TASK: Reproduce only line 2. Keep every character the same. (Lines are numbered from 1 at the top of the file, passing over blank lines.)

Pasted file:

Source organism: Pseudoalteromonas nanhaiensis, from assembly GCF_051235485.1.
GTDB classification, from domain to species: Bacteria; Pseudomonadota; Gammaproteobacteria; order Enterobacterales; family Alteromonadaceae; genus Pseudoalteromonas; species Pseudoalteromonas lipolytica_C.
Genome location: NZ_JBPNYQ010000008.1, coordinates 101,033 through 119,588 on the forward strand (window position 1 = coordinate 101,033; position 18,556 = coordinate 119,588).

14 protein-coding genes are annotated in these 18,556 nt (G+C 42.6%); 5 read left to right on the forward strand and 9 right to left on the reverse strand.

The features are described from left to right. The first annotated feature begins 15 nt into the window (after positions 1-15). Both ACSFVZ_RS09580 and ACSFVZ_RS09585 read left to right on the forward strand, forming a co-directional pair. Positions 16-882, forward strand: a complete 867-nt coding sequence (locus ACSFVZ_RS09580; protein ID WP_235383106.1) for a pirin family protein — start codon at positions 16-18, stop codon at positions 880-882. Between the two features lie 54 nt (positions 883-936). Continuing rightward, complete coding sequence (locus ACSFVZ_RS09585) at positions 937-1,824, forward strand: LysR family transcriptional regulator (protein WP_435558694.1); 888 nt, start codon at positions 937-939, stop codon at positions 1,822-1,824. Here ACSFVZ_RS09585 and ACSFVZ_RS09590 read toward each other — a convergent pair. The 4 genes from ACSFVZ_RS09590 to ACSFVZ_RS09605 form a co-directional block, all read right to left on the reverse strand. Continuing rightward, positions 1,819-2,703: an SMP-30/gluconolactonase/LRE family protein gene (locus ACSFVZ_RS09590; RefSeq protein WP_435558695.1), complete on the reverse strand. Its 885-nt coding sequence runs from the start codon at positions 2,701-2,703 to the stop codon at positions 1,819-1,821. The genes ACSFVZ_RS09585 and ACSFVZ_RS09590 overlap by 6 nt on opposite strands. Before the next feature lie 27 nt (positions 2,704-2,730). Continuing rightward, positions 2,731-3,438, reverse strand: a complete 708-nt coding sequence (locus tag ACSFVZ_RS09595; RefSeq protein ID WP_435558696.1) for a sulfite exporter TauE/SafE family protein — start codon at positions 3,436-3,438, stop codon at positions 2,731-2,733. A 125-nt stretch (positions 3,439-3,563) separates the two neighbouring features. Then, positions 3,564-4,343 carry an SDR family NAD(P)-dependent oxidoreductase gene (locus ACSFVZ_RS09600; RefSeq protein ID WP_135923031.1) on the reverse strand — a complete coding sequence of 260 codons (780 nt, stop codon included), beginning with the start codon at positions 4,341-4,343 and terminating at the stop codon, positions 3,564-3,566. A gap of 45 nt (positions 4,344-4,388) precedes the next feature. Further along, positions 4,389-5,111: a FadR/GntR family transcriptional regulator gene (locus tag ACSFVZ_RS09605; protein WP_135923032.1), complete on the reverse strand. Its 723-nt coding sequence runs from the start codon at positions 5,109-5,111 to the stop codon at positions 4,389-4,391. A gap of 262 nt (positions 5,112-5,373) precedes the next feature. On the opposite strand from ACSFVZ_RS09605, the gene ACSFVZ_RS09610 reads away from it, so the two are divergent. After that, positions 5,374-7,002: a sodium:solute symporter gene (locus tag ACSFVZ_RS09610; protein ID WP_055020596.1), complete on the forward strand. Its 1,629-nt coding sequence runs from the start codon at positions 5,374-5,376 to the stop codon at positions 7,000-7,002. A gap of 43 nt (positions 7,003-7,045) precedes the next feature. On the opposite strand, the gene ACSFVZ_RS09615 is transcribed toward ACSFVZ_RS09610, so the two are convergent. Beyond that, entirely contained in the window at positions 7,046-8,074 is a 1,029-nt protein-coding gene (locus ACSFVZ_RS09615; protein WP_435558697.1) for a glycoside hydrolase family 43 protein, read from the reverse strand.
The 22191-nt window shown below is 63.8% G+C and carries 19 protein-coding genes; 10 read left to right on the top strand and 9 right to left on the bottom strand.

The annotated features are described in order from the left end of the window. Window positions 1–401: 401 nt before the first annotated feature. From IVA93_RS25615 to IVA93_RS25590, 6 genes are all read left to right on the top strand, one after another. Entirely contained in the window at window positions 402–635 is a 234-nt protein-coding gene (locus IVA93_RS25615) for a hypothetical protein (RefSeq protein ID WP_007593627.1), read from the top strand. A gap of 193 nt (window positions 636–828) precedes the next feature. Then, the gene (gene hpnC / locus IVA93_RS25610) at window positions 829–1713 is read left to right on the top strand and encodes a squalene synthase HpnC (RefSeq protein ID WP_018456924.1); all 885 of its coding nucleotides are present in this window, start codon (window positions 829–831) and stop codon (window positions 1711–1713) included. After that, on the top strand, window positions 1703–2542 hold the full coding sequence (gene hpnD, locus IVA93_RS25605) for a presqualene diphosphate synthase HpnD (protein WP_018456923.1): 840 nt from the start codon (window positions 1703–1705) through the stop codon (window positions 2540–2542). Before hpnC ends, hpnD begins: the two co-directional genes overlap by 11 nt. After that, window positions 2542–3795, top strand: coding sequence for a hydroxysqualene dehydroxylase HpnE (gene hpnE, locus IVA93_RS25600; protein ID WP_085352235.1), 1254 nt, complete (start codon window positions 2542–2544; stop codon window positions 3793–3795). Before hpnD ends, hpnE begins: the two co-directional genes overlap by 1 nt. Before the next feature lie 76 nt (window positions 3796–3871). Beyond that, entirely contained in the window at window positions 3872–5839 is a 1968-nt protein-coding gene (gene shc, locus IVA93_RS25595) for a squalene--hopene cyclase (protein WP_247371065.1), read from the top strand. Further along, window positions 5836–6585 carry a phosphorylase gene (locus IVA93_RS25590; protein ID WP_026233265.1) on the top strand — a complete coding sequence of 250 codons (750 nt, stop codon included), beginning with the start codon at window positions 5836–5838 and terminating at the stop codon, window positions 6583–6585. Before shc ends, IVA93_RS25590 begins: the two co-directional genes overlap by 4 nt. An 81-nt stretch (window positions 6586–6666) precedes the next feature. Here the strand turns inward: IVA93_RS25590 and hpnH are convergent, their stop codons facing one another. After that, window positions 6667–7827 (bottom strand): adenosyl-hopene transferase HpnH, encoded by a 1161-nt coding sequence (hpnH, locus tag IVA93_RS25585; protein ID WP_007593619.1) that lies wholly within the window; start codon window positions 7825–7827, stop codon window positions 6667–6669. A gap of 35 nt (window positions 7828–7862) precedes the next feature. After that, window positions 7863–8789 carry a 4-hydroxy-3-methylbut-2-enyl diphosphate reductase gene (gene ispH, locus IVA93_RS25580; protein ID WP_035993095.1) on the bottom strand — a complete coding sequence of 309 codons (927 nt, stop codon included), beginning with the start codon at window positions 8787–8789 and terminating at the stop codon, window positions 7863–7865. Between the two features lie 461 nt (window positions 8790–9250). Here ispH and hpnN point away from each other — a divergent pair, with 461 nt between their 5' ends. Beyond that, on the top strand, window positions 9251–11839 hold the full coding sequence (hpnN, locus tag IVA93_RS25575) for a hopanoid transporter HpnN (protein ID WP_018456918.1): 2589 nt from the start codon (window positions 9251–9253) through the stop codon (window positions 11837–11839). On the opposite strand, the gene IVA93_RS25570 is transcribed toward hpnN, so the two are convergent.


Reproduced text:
GTDB classification, from domain to species: Bacteria; Pseudomonadota; Gammaproteobacteria; order Enterobacterales; family Alteromonadaceae; genus Pseudoalteromonas; species Pseudoalteromonas lipolytica_C.